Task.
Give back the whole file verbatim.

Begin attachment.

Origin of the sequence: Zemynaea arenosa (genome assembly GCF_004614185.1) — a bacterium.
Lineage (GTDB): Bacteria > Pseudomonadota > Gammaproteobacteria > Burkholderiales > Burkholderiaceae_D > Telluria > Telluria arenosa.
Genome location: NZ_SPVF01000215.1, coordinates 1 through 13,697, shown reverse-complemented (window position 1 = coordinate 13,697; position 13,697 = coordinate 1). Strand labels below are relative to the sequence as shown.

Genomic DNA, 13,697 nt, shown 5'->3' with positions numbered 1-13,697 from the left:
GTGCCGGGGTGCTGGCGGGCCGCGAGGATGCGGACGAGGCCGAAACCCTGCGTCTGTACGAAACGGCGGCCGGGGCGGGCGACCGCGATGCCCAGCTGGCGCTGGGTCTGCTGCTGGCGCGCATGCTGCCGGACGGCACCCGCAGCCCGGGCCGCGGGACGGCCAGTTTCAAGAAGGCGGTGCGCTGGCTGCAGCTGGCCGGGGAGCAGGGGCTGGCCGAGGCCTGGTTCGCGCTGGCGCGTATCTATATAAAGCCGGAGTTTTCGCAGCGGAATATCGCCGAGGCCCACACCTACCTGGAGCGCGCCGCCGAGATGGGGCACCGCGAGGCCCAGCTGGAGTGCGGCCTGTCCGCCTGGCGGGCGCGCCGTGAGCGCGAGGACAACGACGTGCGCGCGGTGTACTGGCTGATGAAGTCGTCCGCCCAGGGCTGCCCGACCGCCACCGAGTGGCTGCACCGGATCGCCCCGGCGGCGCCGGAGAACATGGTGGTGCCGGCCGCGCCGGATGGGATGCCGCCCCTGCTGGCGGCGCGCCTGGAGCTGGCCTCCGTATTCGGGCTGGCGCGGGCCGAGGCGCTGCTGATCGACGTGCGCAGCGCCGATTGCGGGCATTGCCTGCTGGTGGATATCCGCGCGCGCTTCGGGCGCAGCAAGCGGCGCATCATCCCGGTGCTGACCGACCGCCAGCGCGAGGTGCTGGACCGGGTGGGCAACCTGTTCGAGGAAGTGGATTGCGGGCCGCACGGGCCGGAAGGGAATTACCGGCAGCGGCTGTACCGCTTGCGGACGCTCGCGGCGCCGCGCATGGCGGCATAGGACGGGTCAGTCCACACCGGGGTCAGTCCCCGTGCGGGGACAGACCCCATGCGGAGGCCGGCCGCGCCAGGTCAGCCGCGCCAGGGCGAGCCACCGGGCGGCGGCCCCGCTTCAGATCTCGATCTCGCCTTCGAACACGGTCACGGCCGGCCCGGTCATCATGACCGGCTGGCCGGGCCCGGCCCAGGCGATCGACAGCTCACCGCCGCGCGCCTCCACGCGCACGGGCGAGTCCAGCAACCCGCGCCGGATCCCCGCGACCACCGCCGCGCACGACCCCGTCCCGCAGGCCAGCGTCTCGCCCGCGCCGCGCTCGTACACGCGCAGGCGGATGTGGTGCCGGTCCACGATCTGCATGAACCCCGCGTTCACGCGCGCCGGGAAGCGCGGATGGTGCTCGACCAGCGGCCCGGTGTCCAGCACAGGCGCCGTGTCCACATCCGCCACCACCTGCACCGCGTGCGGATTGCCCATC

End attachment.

Origin of the sequence: Zemynaea arenosa (genome assembly GCF_004614185.1) — a bacterium.
Lineage (GTDB): Bacteria > Pseudomonadota > Gammaproteobacteria > Burkholderiales > Burkholderiaceae_D > Telluria > Telluria arenosa.
Genome location: NZ_SPVF01000215.1, coordinates 1 through 13,697, shown reverse-complemented (window position 1 = coordinate 13,697; position 13,697 = coordinate 1). Strand labels below are relative to the sequence as shown.

Genomic DNA, 13,697 nt, shown 5'->3' with positions numbered 1-13,697 from the left:
GTGCCGGGGTGCTGGCGGGCCGCGAGGATGCGGACGAGGCCGAAACCCTGCGTCTGTACGAAACGGCGGCCGGGGCGGGCGACCGCGATGCCCAGCTGGCGCTGGGTCTGCTGCTGGCGCGCATGCTGCCGGACGGCACCCGCAGCCCGGGCCGCGGGACGGCCAGTTTCAAGAAGGCGGTGCGCTGGCTGCAGCTGGCCGGGGAGCAGGGGCTGGCCGAGGCCTGGTTCGCGCTGGCGCGTATCTATATAAAGCCGGAGTTTTCGCAGCGGAATATCGCCGAGGCCCACACCTACCTGGAGCGCGCCGCCGAGATGGGGCACCGCGAGGCCCAGCTGGAGTGCGGCCTGTCCGCCTGGCGGGCGCGCCGTGAGCGCGAGGACAACGACGTGCGCGCGGTGTACTGGCTGATGAAGTCGTCCGCCCAGGGCTGCCCGACCGCCACCGAGTGGCTGCACCGGATCGCCCCGGCGGCGCCGGAGAACATGGTGGTGCCGGCCGCGCCGGATGGGATGCCGCCCCTGCTGGCGGCGCGCCTGGAGCTGGCCTCCGTATTCGGGCTGGCGCGGGCCGAGGCGCTGCTGATCGACGTGCGCAGCGCCGATTGCGGGCATTGCCTGCTGGTGGATATCCGCGCGCGCTTCGGGCGCAGCAAGCGGCGCATCATCCCGGTGCTGACCGACCGCCAGCGCGAGGTGCTGGACCGGGTGGGCAACCTGTTCGAGGAAGTGGATTGCGGGCCGCACGGGCCGGAAGGGAATTACCGGCAGCGGCTGTACCGCTTGCGGACGCTCGCGGCGCCGCGCATGGCGGCATAGGACGGGTCAGTCCACACCGGGGTCAGTCCCCGTGCGGGGACAGACCCCATGCGGAGGCCGGCCGCGCCAGGTCAGCCGCGCCAGGGCGAGCCACCGGGCGGCGGCCCCGCTTCAGATCTCGATCTCGCCTTCGAACACGGTCACGGCCGGCCCGGTCATCATGACCGGCTGGCCGGGCCCGGCCCAGGCGATCGACAGCTCACCGCCGCGCGCCTCCACGCGCACGGGCGAGTCCAGCAACCCGCGCCGGATCCCCGCGACCACCGCCGCGCACGACCCCGTCCCGCAGGCCAGCGTCTCGCCCGCGCCGCGCTCGTACACGCGCAGGCGGATGTGGTGCCGGTCCACGATCTGCATGAACCCCGCGTTCACGCGCGCCGGGAAGCGCGGATGGTGCTCGACCAGCGGCCCGGTGTCCAGCACAGGCGCCGTGTCCACATCCGCCACCACCTGCACCGCGTGCGGATTGCCCATC